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The internal reactions of our ideas and feelings, while less obvious, are of even greater significance than the changes which have occurred in our institutions. So great have these internal changes been that one writer has described them as the shaking of the foundations. This characterization reminds is of what has been of major importance to Western man: his ideas and ideals. Throughout his history it has been these ideas which have supplied both his standards and his motivations, whether they referred to something beyond nature as Augustine's City of God, something beyond the present as More's Utopia, something within nature as Stoic law, or something like Bentham's greatest happiness principle. It has been this search for an ideal and the desire to bring it into being which have accounted for Western man's restlessness, his dissatisfaction with the present, and his desire for something better. When we remember the role that such ideas have played in Western Civilization, we have a better appreciation of what their upsetting entails for man today. [excerpt]


This is a part of Section XIX: An Analysis of the Contemporary World's Search for Meaning. The Contemporary Civilization page lists all additional sections of Ideas and Institutions of Western Man, as well as the Table of Contents for both volumes.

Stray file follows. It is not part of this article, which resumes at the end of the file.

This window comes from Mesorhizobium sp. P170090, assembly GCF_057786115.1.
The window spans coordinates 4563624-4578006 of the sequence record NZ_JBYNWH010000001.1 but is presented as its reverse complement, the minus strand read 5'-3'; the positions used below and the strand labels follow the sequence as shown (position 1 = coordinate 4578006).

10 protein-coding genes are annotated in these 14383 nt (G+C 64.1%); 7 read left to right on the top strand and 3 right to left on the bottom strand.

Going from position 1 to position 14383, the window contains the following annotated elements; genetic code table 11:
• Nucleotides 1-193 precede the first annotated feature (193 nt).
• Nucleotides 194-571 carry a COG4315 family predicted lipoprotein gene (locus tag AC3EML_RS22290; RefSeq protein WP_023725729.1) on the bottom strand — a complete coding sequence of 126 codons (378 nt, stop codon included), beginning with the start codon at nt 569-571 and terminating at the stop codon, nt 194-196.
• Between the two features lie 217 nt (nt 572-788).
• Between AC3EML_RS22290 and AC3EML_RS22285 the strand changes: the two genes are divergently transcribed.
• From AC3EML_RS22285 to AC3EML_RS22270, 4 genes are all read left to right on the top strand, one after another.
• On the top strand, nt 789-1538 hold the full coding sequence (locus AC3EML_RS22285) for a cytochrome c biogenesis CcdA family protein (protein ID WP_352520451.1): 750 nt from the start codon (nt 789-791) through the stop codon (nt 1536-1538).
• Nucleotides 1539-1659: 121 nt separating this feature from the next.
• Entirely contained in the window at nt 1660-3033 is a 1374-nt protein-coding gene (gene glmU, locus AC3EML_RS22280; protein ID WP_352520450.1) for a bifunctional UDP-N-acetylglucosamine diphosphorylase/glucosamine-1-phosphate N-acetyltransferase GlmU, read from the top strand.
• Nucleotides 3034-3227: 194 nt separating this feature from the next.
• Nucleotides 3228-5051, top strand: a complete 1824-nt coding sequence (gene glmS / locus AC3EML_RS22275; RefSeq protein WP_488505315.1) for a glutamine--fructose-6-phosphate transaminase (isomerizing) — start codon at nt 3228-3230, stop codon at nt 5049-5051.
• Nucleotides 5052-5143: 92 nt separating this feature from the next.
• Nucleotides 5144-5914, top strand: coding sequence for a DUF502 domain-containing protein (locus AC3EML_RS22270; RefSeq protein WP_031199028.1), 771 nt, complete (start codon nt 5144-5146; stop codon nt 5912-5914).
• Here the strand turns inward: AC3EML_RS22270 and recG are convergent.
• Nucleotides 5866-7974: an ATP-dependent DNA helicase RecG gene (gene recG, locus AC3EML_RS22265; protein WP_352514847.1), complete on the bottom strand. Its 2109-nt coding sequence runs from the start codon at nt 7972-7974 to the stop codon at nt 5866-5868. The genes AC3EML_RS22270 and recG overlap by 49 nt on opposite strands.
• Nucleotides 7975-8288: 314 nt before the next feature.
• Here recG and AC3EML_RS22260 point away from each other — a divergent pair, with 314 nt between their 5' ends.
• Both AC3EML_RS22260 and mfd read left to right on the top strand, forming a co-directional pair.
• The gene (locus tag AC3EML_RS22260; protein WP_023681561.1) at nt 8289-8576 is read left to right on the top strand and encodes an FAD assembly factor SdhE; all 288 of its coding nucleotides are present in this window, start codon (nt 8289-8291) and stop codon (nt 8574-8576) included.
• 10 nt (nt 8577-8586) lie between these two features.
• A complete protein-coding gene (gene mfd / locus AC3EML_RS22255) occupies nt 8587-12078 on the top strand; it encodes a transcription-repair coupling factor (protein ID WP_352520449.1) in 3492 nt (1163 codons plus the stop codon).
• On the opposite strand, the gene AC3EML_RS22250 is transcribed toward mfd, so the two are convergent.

More About Contemporary Civilization:

From 1947 through 1969, all first-year Gettysburg College students took a two-semester course called Contemporary Civilization. The course was developed at President Henry W.A. Hanson’s request with the goal of “introducing the student to the backgrounds of contemporary social problems through the major concepts, ideals, hopes and motivations of western culture since the Middle Ages.”

Gettysburg College professors from the history, philosophy, and religion departments developed a textbook for the course. The first edition, published in 1955, was called An Introduction to Contemporary Civilization and Its Problems. A second edition, retitled Ideas and Institutions of Western Man, was published in 1958 and 1960. It is this second edition that we include here. The copy we digitized is from the Gary T. Hawbaker ’66 Collection and the marginalia are his.